HALL OF FAME INDUCTEE
Chris Lockey LEWIS
|Date of Birth||16th March 1969|
Games 274 (Claremont 54, West Coast 215, Western Australia 5)
Goals 287 (Claremont 28, West Coast 259, Western Australia 0)
Honours: Premiership player 1992, 1994 (West Coast), 1996 (Claremont), West Coast Club Champion 1990, All Australian 1990, West Coast Eagles Team 20 (2006) and Team 25 (2011),
Indigenous Team of the Century 2005, West Coast Hall of Fame (Inaugural) 2011
Sublime ball handling and disposal skills were evident early in Chris Lewis, an indigenous forward/ruck rover who earned the huge respect of his teammates for his team orientation and commitment. He is also recognised as playing an important role in the defeat of racism in football during a long and at times controversial career in which he became the second indigenous player to achieve 200 VFL/AFL games and also the second West Coast Eagle to achieve the milestone.
Christopher Lockley Lewis was born in Osborne Park with a notable pedigree in Australian football, his father Irwin and brothers Clayton and Cameron all being significant WAFL players. Like his father and brothers, Chris attended Christ Church Grammar School, and his exceptional football ability demanded that an exception be made to allow him to play in the First XVIII whilst in Year 10. He first came under public notice when his wizardry carried Christchurch to victory over St Marks in the curtain raiser to the 1984 State of Origin game against Victoria and the following year he was a vital member of the famous inaugural WA Teal Cup winning team. He debuted for Claremont in league football in 1986 whilst still at Christchurch but his Alcock Cup school football commitments restricted his senior exposure to the final 3 games which included a losing semi final. The newly formed West Coast Eagles were delighted to secure him as an inaugural squad member for he had been keenly sought by Footscray. At 18 years and 12 days, he was the youngest West Coast debutant in their first game against Richmond and remained so until Ben Cousins, 81 days younger, in 1996.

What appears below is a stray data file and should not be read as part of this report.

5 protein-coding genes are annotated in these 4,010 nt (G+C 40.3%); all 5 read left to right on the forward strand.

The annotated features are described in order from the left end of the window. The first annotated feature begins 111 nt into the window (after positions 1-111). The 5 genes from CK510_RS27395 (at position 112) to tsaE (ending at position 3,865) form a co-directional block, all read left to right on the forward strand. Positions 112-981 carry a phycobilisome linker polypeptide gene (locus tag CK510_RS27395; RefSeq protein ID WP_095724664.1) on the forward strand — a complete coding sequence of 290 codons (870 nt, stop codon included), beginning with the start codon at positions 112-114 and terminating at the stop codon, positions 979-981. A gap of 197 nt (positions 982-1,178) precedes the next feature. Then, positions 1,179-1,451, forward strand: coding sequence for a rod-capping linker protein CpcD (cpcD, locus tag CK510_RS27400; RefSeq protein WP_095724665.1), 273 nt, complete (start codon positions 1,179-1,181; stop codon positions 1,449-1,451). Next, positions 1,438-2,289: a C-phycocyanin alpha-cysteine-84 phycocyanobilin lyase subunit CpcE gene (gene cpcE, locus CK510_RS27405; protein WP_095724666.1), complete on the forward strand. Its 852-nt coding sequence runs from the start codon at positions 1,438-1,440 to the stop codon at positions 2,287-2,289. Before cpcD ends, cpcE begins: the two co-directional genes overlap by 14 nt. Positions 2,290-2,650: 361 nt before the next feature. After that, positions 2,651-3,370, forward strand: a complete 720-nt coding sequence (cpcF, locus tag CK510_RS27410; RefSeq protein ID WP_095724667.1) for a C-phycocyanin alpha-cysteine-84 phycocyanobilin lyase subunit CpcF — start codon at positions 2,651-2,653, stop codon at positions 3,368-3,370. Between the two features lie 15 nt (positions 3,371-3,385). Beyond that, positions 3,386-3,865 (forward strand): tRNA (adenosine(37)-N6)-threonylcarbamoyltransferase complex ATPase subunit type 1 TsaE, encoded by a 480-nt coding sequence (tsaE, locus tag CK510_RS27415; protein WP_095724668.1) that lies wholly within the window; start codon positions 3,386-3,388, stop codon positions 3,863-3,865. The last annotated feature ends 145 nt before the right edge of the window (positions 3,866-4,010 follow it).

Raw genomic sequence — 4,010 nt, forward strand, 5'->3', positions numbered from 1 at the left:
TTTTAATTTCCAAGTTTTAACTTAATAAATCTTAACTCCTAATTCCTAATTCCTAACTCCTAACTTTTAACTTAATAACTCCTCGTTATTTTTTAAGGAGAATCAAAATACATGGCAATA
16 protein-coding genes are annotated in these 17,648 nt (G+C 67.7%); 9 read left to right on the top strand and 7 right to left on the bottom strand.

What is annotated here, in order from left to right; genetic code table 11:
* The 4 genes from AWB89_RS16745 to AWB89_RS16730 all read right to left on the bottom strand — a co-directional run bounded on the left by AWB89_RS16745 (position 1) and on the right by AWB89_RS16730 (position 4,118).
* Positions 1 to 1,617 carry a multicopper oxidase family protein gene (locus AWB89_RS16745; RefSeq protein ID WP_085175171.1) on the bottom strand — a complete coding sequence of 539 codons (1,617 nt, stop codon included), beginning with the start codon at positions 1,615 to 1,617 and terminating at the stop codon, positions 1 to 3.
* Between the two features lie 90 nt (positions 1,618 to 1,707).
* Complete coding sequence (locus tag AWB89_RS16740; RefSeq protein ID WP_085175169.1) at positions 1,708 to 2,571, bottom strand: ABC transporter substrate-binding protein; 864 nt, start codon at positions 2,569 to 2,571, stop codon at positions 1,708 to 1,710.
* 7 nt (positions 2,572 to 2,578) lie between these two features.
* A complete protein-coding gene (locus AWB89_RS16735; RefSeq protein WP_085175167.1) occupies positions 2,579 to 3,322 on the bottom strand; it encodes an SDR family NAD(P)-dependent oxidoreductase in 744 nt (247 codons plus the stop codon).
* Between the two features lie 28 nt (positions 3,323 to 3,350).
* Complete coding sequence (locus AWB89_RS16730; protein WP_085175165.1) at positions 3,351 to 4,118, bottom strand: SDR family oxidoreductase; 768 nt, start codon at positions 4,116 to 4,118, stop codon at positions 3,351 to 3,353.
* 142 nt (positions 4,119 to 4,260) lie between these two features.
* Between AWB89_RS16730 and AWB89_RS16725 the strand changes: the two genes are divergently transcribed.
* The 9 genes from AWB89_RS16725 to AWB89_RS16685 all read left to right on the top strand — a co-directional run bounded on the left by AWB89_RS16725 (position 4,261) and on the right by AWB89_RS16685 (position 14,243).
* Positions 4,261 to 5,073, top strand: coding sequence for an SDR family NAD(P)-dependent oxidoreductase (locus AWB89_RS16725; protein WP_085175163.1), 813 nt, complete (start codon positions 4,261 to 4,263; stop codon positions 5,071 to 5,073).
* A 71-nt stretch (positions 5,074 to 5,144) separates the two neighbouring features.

Lewis was an immediate success at AFL level, playing 19 games and touring Ireland with an Australian team in 1987. As a laconic and gifted half forward and occasional ruck rover he was particularly notable for his excellent foot passing skills. His goal sense yielded 29 goals in his first season and 259 overall. At his peak in 1990 when he played 22 games, Chris Lewis won the West Coast Eagles Club Champion Award and was named in the All Australian team. He was widely regarded as the best player in the land at this point and able to swing a game with a devastating burst of brilliance. More highlights came when he played in the Eagles first Grand Final in 1991 (a loss to Hawthorn) and in the premiership victories in 1992 and 1994.
The trajectory of the second half of Lewis’ senior career flattened out somewhat and was marred by several unusual incidents which resulted in suspensions. As a brilliant player of indigenous origin he became a target and, wearing his heart on his sleeve, was one of the first to speak out at a time when there was no institutional power or support for minority groups. In an early 1990’s interview with George Grljusich on the ABC, he aired concerns that predated the actions of Nicky Winmar and Michael Long and helped commence discussions that later became a moral tide against on–field racism. Besides these concerns, Lewis also battled a series of niggling injuries but continued to have an impact in 15 games in both 1997 and 1998. Three games into the 2000 season however, he announced his retirement from AFL football. He was subsequently afforded an emotional farewell by leading the team on to the ground against the Bulldogs in Round 8 at the WACA ground. In his 215 AFL games Lewis averaged a creditable 16.2 disposals per game for a forward and kicked 259 goals including bags of 7 against St Kilda in 1987 and 6 against Collingwood in 1995.
Chris Lewis is a revered figure at the West Coast Eagles. Passionate and loyal he was selected as one of the inaugural 5 members of the West Coast Eagles Hall of Fame in 2011 and now enters the West Australian Football Hall of Fame as one of the states greatest of the modern era.